AUSTRALIAN Grain Industry Conference (AGIC) events scheduled to take place in Vietnam and China next month have been postponed due to novel coronavirus, now officially known as COVID-19, which is already affecting Australia’s grain-export pathways.
Australian Export Grains Innovation Centre (AEGIC) chief economist Ross Kingwell said disruption to containerised freight appeared to be the biggest effect of coronavirus with respect to Australian grain markets.
In its report released this week entitled ‘Novel coronavirus: potential impacts on Australia’s grain producers’, AEGIC said grain traders were anticipating a slowdown in the physical delivery of grains into China, triggering lower international prices of grains.
“Incoming freight is being piled up on wharves because of disruption to supply chains, and the ease of movement of containers from port to up-country destinations has certainly been affected,” Professor Kingwell said.
“Shippers are already seeing a change in sea-freight rates.
“The Baltic Index, a common benchmark for the cost of moving grains and other dry commodities, continues to drop towards 10-year lows, reflecting concerns about future trade volumes and flows.”
With some transport hubs in China either unstaffed or understaffed, even containers which do get to their destinations in China are not getting back to container terminals to be reloaded on ships.
“There are delays in ships getting containers off, and although the ports are open, there are disruptions to normal business operations.”
Trade sources have told Grain Central that the call for containers for agricultural exports is relatively small this month now that pulse exports timed to arrive before Ramadan have petered out.
Also, Australia is at the tail of a low-volume cotton season, and preparing to gin an even smaller crop this autumn.
Barley demand softens
AEGIC’s report said around 2 million tonnes (Mt) of malting barley is annually exported from Australia to China for beer production, with another 2.8Mt going into China’s feedgrain sector.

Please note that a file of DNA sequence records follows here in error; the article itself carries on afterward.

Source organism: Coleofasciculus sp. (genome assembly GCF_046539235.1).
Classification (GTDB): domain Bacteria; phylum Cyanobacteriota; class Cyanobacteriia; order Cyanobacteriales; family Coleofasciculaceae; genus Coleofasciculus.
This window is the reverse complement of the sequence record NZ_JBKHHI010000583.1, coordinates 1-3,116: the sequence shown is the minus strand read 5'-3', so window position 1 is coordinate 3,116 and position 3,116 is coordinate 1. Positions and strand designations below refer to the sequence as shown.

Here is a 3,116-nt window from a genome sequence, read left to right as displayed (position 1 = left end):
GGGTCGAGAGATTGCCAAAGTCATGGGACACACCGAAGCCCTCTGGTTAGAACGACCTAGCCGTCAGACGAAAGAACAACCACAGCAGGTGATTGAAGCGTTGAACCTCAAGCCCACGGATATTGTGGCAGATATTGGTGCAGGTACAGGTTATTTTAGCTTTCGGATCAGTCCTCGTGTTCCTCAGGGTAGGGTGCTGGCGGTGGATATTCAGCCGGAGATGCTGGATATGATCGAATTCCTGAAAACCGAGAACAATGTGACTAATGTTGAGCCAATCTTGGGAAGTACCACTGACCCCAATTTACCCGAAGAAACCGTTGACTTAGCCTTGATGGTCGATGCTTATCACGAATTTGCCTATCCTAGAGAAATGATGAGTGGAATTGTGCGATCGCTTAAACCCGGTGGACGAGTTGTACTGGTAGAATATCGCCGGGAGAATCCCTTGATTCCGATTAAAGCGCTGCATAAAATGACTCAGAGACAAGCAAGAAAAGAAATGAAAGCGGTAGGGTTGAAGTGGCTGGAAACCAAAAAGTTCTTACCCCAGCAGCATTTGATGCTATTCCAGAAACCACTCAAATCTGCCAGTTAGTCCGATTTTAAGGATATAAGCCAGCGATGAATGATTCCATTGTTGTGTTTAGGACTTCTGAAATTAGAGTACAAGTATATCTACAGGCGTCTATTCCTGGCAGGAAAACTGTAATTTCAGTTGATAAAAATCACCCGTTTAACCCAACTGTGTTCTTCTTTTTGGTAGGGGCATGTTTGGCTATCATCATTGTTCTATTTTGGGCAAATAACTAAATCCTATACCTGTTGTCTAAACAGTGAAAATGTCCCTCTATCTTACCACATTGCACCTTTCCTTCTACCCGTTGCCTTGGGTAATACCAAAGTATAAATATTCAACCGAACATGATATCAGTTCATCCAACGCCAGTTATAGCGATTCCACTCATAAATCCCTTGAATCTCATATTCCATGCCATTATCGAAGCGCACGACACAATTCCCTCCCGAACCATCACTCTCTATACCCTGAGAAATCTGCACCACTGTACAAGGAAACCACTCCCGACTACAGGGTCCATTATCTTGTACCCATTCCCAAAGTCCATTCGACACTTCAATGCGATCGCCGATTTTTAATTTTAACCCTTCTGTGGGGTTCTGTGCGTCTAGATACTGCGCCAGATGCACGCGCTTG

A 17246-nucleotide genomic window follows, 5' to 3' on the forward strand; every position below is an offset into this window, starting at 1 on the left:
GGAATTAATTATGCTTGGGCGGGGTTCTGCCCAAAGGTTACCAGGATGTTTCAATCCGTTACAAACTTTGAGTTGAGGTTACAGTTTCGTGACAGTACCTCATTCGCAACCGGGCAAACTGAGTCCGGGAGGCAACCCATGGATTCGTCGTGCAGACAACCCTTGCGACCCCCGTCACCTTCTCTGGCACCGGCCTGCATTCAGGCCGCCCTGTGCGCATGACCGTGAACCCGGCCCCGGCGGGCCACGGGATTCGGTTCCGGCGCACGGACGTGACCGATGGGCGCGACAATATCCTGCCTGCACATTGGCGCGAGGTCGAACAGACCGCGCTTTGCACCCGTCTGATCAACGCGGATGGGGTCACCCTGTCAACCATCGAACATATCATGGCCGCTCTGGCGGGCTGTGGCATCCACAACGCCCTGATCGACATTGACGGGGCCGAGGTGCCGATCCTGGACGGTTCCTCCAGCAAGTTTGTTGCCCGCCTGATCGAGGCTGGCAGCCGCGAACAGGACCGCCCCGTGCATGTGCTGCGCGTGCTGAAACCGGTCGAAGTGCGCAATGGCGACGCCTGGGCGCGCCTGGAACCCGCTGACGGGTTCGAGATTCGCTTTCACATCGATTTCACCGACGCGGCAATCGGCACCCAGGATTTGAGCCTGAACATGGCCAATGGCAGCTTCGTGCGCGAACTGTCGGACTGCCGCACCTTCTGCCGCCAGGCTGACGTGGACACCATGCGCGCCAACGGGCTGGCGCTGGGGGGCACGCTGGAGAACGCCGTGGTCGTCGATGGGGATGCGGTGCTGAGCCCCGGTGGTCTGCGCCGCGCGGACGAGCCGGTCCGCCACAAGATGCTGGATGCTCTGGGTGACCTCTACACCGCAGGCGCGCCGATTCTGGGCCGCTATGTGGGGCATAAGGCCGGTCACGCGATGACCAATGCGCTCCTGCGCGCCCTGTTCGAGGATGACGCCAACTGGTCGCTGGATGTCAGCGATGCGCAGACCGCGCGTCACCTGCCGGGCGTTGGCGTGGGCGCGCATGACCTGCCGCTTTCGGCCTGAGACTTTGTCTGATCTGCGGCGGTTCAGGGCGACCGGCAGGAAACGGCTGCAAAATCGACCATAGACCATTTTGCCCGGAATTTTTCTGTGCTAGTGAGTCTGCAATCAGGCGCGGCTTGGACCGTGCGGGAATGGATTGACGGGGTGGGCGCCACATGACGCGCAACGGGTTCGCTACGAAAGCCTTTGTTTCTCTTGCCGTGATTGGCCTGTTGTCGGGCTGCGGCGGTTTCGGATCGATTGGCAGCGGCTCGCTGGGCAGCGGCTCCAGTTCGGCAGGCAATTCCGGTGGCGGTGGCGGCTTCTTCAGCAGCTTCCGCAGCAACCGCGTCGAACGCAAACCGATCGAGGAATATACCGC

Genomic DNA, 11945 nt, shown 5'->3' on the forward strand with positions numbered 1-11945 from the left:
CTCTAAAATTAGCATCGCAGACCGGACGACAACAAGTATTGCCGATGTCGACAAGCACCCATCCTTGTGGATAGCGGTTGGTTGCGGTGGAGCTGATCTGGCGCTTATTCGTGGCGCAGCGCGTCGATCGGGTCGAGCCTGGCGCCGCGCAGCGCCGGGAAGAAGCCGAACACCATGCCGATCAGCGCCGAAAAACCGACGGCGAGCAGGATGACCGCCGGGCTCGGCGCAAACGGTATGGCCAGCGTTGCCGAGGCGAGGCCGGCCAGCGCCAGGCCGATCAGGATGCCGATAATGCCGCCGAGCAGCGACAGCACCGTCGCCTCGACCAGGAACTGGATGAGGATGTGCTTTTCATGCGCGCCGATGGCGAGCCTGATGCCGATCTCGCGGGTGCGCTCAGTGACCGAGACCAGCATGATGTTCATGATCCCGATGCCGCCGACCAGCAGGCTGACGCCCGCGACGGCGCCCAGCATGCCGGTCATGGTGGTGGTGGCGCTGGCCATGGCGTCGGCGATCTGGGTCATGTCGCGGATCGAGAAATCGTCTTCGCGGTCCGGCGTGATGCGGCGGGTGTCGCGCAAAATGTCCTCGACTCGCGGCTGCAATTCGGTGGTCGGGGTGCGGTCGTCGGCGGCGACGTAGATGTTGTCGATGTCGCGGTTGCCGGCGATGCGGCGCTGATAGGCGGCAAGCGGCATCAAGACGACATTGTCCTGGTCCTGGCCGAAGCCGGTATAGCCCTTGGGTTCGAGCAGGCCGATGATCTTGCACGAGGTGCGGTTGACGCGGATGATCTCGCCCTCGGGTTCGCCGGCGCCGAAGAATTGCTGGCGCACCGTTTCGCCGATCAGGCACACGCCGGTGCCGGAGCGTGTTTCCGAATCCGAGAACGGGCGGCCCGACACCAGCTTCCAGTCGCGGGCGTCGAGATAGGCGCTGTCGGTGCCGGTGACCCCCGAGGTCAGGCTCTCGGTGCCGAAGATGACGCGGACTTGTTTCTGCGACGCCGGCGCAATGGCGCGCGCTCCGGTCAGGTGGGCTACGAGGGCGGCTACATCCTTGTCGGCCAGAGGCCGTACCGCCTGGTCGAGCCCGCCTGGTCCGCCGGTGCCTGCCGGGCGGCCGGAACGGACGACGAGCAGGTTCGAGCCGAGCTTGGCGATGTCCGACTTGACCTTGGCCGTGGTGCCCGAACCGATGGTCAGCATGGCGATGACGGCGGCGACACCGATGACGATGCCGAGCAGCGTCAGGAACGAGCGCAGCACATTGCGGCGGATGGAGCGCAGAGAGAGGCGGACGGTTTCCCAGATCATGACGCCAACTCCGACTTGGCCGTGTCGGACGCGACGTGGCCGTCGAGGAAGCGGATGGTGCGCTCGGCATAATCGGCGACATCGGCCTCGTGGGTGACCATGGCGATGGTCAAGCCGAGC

The coronavirus outbreak subdued China’s Lunar New Year celebrations, which reduced beer consumption, and AEGIC said this would cause a negative flow-on effect for subsequent importation of malt and malt barley used in beer production.
Professor Kingwell said for Australian barley and sorghum producers, China’s reduced need for feed imports due to last year’s African Swine Fever (ASF) outbreak was far more serious in the short term than the onset of the coronavirus.
Feed use in pig production in China is down 35 per cent in 2019 due to the decimation of its pig herd.
Mixed for wheat
AEGIC expects the impact of coronavirus on wheat to be relatively insignificant.
“Wheat is not a discretionary item of household consumption, and per-capita consumption of wheat in China has been increasing, in line with increasing per-capita incomes.”
However, Australian wheat producers could be advantaged if the Australian dollar depreciates further due to the global impacts of the coronavirus.
This would make Australian wheat more attractive for importers, a benefit offset by dearer imported inputs such as fuel, fertilisers, chemicals, machinery and technology, especially with coronavirus also affecting their production offshore.
In late December 2019, before the announcement of the coronavirus, the Australian dollar traded at 69 cents against the US dollar.
“Since then the Australian dollar has trended downwards to 67 cents, and could devalue further to around 65 cents.”
AEGIC modelling says if the global price for wheat falls due to the effects of the virus from $US230/t to $228/t free on board (FOB), and the Australian dollar depreciates from 69 to 65 cents, then the price of Australian wheat would rise from $A333/t to $351/t FOB.